County staff remains optimistic that it can successfully conclude negotiations with Seminole Gulf Railway and proceed with segment of project
With unanimous votes of approval from the Sarasota City and County commissions, $631,513 in federal Community Development Block Grant (CDBG) funds will be available for improvements on Myrtle Street that city and county leaders have sought for many years.
Another $1,109,401 in CDBG money will be allocated to the Myrtle Street project if no public objections arise to a proposed amendment to the “Action Plan” for the 2017 and 2018 fiscal years that the city and county jointly approve, a Feb. 13 county memo explained.
The city and county collaborate on the CDBG program and other federally funded measures to assist low-income people and the homeless with housing needs. As a result, according to federal law, no amendment to the Action Plan can take place without the advertisement of the proposed modification and then the opportunity for public comments during a hearing, the memo added.
The County Commission will review the proposed amendment during a session in April or May, the Feb. 13 memo said. If the board approves the revision, and county staff finally can achieve success in years-long negotiations with the Seminole Gulf Railway — which owns the railroad tracks along Myrtle Street — then the design of improvements to Myrtle between Central Avenue and Orange Avenue would begin in July, the memo pointed out. The completion of construction would be expected by the end of 2021, the memo said.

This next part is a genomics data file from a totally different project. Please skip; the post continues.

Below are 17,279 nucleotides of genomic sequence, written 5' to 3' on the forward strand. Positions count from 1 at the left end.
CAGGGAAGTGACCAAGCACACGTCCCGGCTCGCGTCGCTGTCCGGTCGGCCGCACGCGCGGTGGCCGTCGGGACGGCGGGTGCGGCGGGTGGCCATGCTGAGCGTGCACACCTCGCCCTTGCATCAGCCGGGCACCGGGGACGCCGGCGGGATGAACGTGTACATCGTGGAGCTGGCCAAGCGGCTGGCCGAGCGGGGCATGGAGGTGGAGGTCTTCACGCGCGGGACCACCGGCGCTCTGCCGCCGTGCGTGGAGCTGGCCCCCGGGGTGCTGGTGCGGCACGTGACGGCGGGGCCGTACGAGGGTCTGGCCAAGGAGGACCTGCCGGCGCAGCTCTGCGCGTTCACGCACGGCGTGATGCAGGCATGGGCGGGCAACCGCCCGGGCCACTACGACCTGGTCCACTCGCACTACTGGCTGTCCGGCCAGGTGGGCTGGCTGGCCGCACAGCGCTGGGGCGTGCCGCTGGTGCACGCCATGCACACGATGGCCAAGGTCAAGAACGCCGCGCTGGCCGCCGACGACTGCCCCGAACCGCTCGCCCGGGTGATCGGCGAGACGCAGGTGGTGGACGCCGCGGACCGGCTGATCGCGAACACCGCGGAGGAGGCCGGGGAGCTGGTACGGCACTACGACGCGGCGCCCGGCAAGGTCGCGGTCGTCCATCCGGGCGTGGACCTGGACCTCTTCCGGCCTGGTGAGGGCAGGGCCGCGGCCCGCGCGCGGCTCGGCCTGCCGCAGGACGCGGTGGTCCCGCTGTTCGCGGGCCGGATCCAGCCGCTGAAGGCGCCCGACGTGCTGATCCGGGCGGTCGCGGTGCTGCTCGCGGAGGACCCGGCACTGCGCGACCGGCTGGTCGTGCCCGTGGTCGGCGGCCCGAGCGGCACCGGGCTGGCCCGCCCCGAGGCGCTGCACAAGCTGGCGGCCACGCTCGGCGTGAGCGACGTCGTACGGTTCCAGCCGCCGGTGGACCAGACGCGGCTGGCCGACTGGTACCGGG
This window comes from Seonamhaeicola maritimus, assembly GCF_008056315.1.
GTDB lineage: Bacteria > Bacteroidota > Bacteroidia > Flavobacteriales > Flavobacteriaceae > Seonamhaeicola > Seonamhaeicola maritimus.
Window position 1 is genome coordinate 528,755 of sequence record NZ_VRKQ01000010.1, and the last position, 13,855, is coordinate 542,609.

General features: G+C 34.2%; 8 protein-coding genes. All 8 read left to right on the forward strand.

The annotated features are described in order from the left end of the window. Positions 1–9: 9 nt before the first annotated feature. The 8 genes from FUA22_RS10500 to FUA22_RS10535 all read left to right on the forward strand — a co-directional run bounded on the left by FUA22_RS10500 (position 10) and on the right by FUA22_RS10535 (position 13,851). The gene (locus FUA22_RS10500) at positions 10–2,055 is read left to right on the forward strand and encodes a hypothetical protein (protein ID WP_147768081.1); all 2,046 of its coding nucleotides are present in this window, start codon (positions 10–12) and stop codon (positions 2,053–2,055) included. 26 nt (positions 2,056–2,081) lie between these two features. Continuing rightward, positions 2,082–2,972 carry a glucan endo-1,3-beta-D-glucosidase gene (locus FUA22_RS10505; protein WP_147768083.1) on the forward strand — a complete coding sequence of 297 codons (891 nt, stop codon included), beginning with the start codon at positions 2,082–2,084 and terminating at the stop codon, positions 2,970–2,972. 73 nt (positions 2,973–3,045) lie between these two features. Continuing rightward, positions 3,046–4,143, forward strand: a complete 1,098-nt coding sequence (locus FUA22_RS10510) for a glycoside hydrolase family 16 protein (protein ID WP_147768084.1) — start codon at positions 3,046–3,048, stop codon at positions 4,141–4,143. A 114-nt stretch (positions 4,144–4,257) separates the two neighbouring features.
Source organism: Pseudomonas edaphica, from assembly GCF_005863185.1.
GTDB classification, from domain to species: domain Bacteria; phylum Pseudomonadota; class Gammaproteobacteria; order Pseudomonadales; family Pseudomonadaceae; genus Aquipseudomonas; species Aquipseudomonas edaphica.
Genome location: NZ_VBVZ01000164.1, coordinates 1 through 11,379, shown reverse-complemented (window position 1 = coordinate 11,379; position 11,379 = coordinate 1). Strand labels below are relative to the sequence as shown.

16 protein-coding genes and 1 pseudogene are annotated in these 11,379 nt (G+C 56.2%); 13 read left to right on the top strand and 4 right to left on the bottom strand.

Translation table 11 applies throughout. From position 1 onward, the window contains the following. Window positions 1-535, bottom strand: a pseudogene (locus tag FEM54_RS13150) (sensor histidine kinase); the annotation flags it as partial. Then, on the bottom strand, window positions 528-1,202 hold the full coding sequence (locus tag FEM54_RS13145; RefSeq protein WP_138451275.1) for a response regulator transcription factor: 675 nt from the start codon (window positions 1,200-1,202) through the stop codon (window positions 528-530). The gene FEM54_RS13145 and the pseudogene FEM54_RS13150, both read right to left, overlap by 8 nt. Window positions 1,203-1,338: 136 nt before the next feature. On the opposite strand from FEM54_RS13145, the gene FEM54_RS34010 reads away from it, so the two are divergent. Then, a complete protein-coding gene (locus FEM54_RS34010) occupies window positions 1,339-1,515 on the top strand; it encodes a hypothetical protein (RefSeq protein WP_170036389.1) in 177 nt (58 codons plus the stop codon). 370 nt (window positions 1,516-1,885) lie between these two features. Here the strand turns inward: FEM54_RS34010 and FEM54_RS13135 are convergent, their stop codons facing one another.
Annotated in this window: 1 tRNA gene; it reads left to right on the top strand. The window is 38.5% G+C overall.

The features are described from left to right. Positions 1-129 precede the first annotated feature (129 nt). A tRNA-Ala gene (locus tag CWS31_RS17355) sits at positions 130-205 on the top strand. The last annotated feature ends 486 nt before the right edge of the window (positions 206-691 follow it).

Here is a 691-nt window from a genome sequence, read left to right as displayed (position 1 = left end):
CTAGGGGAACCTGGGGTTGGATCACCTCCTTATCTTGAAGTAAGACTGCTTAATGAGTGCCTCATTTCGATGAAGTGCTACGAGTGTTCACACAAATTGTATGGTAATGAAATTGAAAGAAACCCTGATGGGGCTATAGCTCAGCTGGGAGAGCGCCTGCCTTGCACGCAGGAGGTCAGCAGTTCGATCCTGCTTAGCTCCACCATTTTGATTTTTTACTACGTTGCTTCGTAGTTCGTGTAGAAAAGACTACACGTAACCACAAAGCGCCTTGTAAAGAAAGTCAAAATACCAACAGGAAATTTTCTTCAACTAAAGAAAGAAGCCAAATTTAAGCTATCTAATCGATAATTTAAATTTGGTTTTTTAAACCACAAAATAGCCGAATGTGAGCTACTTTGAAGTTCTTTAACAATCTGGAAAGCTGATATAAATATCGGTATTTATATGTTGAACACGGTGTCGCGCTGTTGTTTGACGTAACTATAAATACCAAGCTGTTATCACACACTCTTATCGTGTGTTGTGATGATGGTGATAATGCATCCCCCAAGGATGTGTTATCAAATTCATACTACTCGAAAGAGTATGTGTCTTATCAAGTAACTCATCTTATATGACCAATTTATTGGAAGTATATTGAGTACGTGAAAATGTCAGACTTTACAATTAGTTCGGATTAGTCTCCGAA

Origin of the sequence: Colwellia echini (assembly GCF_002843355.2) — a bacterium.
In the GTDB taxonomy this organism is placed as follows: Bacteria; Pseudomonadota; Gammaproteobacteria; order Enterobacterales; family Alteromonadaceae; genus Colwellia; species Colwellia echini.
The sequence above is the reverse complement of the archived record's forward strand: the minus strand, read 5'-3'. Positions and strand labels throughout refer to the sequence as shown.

The County Commission approved the agreement for the $631,513 during its regular meeting on Feb. 13. The City Commission followed suit during its regular meeting on Feb. 19.
If the talks with Seminole Gulf representatives do not reach a successful conclusion, the county memo explained, then improvements on the north side of Myrtle Street between Tamiami Trail and Central Avenue would be completed.
The county memo — with information from Don Hadsell, director of the Office of Housing and Community Development in Sarasota — explained that on April 17, 2012, the City and County commissions held a joint meeting. Among the items for discussion that day was what was called the “Myrtle Street Improvement Project.” It included the widening of Myrtle Street, the construction of sidewalks on the north and south sides of the road, drainage improvements and the addition of bicycle lanes and lighting on Myrtle from the U.S. 41 intersection to approximately 200 feet east of Osprey Avenue.